1998 NCC News Archives

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NCC Joins Call for More Minority Law Clerks at U.S. Supreme Court
NAACP Rally Set for 9 a.m. Monday, Oct. 5, in Front of the U.S. Supreme Court

Oct. 2, 1998, WASHINGTON, D.C. -- How can a young Native, Asian, Hispanic or African American aspire to be a U.S. Supreme Court Justice if he or she has so little hope of becoming a law clerk in that court?

The Rev. Dr. Staccato Powell, National Council of Churches Associate General Secretary for National Ministries, will be asking that and other questions on Monday (Oct. 5) when he addresses a 9 a.m. NAACP-sponsored rally in front of the U.S. Supreme Court.

His question arises from the NAACP’s finding that of the 394 law clerks hired by the current judges during their respective terms, fewer than 2 percent have been African American, only 1 percent Hispanic, and fewer than 5 percent Asian American. None have been Native American and fewer than one quarter have been women.

Each of the nine Justices is allowed up to four law clerks a year. These clerks review all cases brought before the Court and help decide which ones the Justices should hear. They often write the first drafts of the decisions. Thirty-four law clerks currently are serving, including 22 white men, 11 white women and one Hispanic woman. More than 40 percent of law school graduates now are women and nearly 20 percent are minorities.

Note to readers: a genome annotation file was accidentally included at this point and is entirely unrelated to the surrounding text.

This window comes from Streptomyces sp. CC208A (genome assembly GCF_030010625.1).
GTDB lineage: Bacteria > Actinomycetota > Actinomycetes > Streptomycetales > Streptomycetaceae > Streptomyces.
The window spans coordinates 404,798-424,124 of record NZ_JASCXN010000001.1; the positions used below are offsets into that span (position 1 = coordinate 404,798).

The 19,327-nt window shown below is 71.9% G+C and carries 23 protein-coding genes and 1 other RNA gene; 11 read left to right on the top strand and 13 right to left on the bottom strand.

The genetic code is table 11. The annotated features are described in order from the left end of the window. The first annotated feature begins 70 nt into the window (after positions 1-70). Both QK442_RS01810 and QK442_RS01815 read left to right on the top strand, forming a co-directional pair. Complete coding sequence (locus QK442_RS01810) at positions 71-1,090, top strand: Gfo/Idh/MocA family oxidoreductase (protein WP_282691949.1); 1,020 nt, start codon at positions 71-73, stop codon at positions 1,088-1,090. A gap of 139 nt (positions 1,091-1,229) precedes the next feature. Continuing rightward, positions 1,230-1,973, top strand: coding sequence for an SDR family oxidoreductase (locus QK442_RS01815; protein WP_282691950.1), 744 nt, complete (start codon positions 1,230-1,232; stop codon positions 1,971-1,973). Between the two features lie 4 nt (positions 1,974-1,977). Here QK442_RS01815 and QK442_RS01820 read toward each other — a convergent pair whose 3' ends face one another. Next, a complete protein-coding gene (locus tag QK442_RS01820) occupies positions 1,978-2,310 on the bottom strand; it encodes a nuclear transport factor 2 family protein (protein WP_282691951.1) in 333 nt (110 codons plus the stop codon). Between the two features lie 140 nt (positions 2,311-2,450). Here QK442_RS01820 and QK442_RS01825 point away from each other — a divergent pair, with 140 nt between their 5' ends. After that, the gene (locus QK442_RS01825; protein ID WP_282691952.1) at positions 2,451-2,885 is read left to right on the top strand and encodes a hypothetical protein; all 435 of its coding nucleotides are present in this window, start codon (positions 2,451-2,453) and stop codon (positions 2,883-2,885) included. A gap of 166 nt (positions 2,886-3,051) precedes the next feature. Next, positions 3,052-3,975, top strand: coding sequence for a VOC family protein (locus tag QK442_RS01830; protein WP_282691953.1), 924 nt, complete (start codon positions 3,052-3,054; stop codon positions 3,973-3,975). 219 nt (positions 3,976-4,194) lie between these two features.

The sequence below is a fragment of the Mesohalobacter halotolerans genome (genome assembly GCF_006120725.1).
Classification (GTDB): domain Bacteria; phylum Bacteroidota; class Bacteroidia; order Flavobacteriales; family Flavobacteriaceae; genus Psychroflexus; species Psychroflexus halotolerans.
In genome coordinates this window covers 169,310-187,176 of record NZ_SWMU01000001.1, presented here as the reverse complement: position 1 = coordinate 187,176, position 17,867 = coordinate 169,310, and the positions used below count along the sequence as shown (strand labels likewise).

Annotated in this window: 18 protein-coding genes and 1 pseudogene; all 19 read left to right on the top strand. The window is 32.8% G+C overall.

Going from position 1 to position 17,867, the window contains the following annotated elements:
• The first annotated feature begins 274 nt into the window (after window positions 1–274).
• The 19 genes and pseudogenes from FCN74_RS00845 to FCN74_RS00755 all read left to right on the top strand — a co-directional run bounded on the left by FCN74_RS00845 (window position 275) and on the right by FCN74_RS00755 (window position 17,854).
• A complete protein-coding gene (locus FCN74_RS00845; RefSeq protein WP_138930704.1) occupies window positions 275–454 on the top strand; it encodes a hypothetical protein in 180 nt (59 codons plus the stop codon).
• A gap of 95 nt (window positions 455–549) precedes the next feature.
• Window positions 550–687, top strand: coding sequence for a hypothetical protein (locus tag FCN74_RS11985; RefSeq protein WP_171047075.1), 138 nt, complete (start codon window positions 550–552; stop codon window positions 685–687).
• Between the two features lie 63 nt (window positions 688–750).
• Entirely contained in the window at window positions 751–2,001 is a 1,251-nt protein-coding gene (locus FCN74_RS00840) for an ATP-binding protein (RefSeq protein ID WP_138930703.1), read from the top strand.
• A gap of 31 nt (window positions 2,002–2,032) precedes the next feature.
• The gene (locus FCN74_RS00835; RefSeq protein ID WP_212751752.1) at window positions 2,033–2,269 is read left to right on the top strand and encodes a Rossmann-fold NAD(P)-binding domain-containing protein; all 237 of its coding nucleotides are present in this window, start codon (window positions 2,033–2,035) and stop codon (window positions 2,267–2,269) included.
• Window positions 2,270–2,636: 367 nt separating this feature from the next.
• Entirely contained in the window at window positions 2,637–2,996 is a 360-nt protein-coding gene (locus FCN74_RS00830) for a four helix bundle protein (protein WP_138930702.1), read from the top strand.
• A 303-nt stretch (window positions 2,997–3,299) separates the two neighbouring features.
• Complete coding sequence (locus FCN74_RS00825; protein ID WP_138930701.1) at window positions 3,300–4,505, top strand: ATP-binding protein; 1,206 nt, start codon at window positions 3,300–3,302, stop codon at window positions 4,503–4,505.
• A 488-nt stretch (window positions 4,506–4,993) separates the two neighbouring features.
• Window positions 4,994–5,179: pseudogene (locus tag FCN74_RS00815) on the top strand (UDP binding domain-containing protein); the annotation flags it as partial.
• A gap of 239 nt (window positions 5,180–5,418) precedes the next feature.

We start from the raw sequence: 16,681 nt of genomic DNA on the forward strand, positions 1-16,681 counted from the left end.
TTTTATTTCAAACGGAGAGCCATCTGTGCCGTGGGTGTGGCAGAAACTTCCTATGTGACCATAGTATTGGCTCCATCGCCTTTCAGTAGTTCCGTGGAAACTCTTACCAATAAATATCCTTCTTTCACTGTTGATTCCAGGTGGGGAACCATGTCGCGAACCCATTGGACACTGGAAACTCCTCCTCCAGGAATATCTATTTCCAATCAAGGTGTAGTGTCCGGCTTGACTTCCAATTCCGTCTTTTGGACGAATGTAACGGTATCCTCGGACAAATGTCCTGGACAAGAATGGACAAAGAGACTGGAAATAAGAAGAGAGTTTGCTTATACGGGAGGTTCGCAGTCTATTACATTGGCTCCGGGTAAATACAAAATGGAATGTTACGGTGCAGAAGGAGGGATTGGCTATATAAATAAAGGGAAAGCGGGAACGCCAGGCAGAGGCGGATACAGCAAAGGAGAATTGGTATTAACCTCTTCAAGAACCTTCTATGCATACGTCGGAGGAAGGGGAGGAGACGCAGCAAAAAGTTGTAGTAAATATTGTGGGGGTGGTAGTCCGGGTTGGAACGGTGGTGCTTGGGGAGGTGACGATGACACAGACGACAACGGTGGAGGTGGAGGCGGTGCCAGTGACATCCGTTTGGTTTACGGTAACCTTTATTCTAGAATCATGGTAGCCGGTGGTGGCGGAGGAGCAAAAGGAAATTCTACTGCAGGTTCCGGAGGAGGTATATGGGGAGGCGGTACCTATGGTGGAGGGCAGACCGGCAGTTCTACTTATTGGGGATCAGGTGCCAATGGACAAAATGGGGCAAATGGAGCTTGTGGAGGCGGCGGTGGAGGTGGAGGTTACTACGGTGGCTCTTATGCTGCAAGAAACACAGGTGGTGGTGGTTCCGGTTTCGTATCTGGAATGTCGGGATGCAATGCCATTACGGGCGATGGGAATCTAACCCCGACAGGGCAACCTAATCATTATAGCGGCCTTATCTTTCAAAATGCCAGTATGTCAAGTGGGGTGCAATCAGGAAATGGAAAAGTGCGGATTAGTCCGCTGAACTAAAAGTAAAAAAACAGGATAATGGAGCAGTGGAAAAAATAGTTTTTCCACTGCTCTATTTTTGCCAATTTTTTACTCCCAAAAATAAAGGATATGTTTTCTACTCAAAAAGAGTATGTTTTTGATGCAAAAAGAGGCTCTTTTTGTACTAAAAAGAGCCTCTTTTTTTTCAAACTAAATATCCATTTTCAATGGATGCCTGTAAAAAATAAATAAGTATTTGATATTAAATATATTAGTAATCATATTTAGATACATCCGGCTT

"The law clerks serving the U.S. Supreme Court need to be much more reflective of the fabric of America," Dr. Powell said. "Law clerks actually shape the decisions made by the Court, and we know how long it takes to get a decision reversed. The 1896 U.S. Supreme Court ruling in Plessy v. Ferguson set a precedent for ‘separate but equal’ public facilities for blacks and whites that stood for nearly 60 years before Brown v. Board of Education overturned it in 1954.

"Cases on which the U.S. Supreme Court rules have an impact on an entire generation. This Court, the highest court in the country, has the final say on such important issues as affirmative action, civil rights, access to education, workplace discrimination, and life or death.

"The NCC is an ally in this attempt to bring attention to this practice of prima facie discrimination," Dr. Powell said. "This issue does not simply impact the discipline of jurisprudence. Equally important is the erosion of the Biblical principle of justice. As people of faith, we are compelled to be prophetic in our call for justice. In the spirit of Amos, we implore the highest court in the land to let justice roll down like water, and righteousness like a mighty stream."

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